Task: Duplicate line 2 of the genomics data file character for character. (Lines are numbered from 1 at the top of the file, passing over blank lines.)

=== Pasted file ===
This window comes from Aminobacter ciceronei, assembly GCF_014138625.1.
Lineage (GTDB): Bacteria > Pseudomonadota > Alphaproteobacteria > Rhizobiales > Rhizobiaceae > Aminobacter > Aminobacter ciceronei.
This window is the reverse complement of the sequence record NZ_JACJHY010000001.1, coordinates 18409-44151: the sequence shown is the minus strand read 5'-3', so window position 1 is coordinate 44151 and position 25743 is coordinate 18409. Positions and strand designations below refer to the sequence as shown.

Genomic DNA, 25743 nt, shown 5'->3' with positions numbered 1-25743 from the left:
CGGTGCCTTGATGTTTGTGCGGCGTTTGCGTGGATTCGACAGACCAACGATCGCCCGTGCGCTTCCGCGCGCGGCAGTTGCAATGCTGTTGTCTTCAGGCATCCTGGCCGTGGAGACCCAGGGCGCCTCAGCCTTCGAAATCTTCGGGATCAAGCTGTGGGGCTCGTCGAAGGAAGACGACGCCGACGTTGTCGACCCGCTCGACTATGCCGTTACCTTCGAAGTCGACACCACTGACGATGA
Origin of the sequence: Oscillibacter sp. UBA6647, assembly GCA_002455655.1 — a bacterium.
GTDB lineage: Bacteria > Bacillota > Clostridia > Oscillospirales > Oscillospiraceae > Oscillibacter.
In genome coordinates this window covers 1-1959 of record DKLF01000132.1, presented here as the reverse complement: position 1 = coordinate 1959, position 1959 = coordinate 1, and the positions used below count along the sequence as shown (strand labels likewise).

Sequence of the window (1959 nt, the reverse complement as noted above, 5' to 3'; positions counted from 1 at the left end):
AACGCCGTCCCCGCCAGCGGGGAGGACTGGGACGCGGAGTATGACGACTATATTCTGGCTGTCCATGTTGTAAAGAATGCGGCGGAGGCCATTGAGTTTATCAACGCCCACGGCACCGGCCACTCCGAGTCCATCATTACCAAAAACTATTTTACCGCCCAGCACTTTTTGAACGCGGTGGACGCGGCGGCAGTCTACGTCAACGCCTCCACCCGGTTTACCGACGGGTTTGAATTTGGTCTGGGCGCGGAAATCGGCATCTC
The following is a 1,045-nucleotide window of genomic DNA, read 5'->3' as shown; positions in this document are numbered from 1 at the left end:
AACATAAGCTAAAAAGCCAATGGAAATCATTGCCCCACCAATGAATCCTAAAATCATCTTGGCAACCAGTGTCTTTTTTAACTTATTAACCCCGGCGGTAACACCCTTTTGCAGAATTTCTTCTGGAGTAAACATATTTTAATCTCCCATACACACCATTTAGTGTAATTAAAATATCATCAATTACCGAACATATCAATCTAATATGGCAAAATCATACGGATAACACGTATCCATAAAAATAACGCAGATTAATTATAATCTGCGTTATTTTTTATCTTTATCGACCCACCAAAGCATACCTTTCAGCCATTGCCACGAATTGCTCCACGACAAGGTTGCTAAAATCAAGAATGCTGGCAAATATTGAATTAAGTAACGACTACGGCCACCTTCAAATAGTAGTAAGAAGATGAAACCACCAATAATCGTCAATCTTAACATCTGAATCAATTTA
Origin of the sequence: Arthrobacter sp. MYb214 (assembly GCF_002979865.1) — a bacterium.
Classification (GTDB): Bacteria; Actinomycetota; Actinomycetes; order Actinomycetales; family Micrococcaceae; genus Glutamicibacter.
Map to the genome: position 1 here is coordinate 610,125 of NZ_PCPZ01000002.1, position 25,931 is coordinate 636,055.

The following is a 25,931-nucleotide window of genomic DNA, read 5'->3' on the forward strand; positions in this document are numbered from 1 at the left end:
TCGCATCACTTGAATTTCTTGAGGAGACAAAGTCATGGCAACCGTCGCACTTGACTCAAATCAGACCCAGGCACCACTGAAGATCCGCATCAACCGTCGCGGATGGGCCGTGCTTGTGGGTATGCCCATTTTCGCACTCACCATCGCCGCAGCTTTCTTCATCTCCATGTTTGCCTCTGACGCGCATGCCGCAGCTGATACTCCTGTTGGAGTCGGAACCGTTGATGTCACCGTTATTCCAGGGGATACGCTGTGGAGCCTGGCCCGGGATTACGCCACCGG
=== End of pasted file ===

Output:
Lineage (GTDB): Bacteria > Pseudomonadota > Alphaproteobacteria > Rhizobiales > Rhizobiaceae > Aminobacter > Aminobacter ciceronei.